How to troubleshoot software-update problems

"Insufficient privilege" errors and other installation woes can be difficult to diagnose. For example, repairing the Apple Software Update program in Windows 7 fixes an iTunes update glitch.

Computer malware authors exploit weaknesses in software. Developers combat computer crooks by patching their programs to block malware attacks. That's why we're encouraged to keep our software up-to-date. Every now and then, a software update fails, leaving our systems a little less secure.

I got a first-hand look at the problem the other day when the Apple Software Update program balked at installing iTunes version 11.0.3 on my Windows 7 PC. The installer reported "insufficient privileges" and suggested I log on as an administrator or contact my system administrator. Of course, I was logged on as an administrator, and like most Windows users, I have no system administrator to contact.

Fortunately, the solution to this update glitch was relatively easy to find: I repaired the Apple Software Update program in Win7's Programs and Features app, restarted my PC, and tried the update again, this time successfully.

Unfortunately, other software-update failures aren't as simple to diagnose and cure.

(Back in May 2011 I compared three free software-update utilities . Of the three, my favorite is Secunia's Personal Software Inspector.)

An easy solution to an iTunes update failure
It took only a few minutes of searching on the iTunes "insufficient privilege" error message to find a forum post recommending a repair of the Apple Software Update applet to allow the installation of iTunes 11.0.3 to proceed. To do so, press the Windows key, type Programs and Features, and press Enter. Select Apple Software Update and click the Repair button.

Windows 7 Programs and Features
Choose Apple Software Update and click the Repair button to allow iTunes to update to version 11.0.3. Screenshot by Dennis O'Reilly/CNET

Note that in a post on the Apple Support Communities in March 2012, K Gazow described a fix for a failed iTunes update that involves changing Windows User Account Control settings.

It turns out "insufficient privilege" and other access-denied errors are associated with just about every piece of software ever distributed, including Office, Firefox, and Windows 8.

Change the folder's properties to accept the update
A common suggestion when an insufficient-privilege problem is reported in a forum is to make sure you're running as an administrator. The most common response to this suggestion is a form of "Duh!"

Several people recommend changing the attributes of the folder the update is being saved to so that "everyone" has access to the folder. For example, on the Skype Community site, a contributor named Tamim explains how to change the properties of the Skype folder in C:Program Files to enable the program to be reinstalled (the precise location of a program's folder depends on your version of Windows).

Tamim provides a link to a Fix-it wizard on the Microsoft Support site that offers to repair the problem associated with the "Error 1606" message. Two other Microsoft error numbers that involve insufficient privileges are 1303 and 1321.

Rex Zhang, a moderator on the Microsoft TechNet Office Forum, suggests that if Error 1303 occurs when installing Office Professional Plus 2010, ensure the SYSTEM group and the Everyone group of the destination folder have Full Control privileges.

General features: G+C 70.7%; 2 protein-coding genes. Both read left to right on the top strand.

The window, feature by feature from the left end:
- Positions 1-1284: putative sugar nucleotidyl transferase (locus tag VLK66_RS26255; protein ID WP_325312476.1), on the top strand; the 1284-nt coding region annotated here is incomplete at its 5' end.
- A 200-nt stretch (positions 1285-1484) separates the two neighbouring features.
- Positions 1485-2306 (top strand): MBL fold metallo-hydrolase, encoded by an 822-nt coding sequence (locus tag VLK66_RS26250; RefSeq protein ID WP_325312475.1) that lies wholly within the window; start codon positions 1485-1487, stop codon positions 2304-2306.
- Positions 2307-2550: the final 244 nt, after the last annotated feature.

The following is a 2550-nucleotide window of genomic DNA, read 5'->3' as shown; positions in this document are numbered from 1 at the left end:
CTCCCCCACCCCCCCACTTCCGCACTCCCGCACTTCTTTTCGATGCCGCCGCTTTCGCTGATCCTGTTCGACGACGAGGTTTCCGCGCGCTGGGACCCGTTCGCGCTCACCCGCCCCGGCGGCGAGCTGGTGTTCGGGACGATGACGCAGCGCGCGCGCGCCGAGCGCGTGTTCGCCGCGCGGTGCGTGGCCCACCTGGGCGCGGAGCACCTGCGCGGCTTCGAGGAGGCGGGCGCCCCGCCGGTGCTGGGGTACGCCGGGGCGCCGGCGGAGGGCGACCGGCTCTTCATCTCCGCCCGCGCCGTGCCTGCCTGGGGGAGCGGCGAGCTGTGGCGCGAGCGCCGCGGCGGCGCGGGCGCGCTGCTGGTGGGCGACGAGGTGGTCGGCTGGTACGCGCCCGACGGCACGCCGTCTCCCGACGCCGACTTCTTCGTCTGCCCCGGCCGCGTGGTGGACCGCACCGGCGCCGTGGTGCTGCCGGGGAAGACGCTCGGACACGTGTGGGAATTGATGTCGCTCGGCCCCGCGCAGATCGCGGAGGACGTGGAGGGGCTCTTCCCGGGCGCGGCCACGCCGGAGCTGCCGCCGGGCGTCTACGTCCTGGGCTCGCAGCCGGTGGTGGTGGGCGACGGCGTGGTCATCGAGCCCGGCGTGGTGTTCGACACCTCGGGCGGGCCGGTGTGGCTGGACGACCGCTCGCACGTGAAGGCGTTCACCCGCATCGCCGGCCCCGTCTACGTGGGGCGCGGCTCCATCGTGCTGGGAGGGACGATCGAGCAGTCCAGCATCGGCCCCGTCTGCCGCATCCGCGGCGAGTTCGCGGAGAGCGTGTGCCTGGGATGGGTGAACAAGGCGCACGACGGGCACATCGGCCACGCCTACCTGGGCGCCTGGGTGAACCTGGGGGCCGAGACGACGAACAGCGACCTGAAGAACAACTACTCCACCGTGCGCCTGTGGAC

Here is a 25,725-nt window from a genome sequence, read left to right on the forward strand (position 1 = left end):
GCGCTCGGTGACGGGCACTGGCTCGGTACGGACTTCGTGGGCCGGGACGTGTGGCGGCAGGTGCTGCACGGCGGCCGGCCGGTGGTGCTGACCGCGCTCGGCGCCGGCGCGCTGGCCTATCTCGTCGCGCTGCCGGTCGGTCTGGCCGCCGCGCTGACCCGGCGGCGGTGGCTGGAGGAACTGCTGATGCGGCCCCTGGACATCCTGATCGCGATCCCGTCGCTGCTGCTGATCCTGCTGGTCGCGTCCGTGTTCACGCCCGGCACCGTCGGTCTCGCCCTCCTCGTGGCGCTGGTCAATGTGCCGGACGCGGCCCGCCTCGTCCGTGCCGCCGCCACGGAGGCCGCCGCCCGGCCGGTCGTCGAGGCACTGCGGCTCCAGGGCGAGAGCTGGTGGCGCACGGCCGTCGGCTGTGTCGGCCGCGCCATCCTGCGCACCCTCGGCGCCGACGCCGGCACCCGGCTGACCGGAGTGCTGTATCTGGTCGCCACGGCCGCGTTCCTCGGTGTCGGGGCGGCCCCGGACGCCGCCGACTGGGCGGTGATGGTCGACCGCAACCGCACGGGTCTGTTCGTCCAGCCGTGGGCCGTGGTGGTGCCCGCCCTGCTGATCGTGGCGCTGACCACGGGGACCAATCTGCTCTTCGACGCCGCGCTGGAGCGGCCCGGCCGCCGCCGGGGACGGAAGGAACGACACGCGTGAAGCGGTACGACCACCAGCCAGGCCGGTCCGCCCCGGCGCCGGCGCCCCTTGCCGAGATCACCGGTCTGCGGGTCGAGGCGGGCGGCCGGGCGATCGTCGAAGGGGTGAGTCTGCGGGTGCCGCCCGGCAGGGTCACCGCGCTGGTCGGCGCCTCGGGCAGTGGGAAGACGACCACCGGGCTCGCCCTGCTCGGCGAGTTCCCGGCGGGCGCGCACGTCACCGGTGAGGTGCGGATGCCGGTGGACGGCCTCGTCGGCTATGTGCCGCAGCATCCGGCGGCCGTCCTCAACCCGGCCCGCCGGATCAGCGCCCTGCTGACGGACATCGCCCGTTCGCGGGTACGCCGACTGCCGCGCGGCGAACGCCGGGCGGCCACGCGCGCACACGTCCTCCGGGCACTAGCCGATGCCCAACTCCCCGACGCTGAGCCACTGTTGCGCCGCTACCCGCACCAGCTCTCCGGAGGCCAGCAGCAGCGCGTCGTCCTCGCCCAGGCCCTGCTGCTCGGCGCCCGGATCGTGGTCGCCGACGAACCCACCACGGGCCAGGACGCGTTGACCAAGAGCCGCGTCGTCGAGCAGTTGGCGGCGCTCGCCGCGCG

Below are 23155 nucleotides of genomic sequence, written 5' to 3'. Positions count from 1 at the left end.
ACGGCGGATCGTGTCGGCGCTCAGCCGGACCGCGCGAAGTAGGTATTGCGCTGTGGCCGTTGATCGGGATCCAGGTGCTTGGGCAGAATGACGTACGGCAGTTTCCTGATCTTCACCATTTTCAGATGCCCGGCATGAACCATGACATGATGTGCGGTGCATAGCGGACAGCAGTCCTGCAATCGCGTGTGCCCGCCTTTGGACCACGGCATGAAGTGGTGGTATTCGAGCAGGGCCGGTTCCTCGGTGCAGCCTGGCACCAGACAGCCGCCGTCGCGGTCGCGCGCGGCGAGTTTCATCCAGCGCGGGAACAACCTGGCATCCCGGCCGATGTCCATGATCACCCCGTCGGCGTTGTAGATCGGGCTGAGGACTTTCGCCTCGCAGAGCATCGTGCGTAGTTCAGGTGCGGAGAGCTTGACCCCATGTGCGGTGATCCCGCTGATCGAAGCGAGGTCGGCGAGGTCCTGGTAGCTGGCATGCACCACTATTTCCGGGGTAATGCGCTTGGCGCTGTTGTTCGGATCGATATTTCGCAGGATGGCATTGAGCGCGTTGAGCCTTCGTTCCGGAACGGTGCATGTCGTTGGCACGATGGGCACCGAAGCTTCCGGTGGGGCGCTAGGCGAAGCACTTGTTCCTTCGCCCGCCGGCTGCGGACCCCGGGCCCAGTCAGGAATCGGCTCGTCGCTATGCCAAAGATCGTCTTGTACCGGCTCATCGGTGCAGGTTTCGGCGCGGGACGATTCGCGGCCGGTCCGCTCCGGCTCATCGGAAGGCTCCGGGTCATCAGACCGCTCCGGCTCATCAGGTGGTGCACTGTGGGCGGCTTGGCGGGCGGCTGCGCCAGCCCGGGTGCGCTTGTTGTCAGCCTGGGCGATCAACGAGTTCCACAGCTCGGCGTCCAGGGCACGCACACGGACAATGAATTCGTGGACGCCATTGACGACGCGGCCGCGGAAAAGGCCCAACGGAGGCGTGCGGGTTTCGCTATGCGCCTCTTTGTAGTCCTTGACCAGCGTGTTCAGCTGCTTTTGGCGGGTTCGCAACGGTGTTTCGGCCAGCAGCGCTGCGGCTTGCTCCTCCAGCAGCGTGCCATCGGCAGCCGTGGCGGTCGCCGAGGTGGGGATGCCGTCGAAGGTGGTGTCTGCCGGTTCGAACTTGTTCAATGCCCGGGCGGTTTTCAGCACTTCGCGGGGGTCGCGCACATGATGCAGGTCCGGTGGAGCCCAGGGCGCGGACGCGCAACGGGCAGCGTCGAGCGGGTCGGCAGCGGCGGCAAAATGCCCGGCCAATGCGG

Similarly, Raju S. Das, who moderates Microsoft's Office 2010 Forum, replied to a person who encountered an Error 1321 when attempting to install Office 2010 by recommending they change the permissions of a specific file in the installer's destination folder.

The Microsoft Support site provides tips for troubleshooting installation glitches when using Windows Update, Microsoft Update, or Windows Server Update. Windows Phone 7 users experiencing update woes may find a solution on the Microsoft Support page with article ID 2484484.

The Xbox support site offers troubleshooting tips for various Xbox 360 system update error codes.

Other resources for software update/installation solutions
On several occasions I have had to uninstall the Firefox browser to update the program to its most-recent version. It hasn't happened recently, but if the problem recurs I'll go to the Mozilla Support page that explains how to fix the Update Failed error message when updating Firefox.

Should you encounter difficulties when attempting to update the Thunderbird e-mail program, visit the Mozilla Thunderbird Support page that describes five different potential solutions. The site also explains how Thunderbird's automatic updates work and how to manually update the program.

When a Mac OS X software update fails, check the X Lab's Installing Software Updates FAQ for a possible remedy. The Google Chrome support site provides advice for people unable to update the Chrome browser on a Mac.

The solution to my system's inability to install the new version of iTunes may not cure your iTunes-update hiccup. Apple's support site explains iTunes update and restore error messages and advanced troubleshooting, as well as how to resolve iOS update and restore alert messages.

About the author

    Dennis O'Reilly began writing about workplace technology as an editor for Ziff-Davis' Computer Select, back when CDs were new-fangled, and IBM's PC XT was wowing the crowds at Comdex. He spent more than seven years running PC World's award-winning Here's How section, beginning in 2000. O'Reilly has written about everything from web search to PC security to Microsoft Excel customizations. Along with designing, building, and managing several different web sites, Dennis created the Travel Reference Library, a database of travel guidebook reviews that was converted to the web in 1996 and operated through 2000.

     

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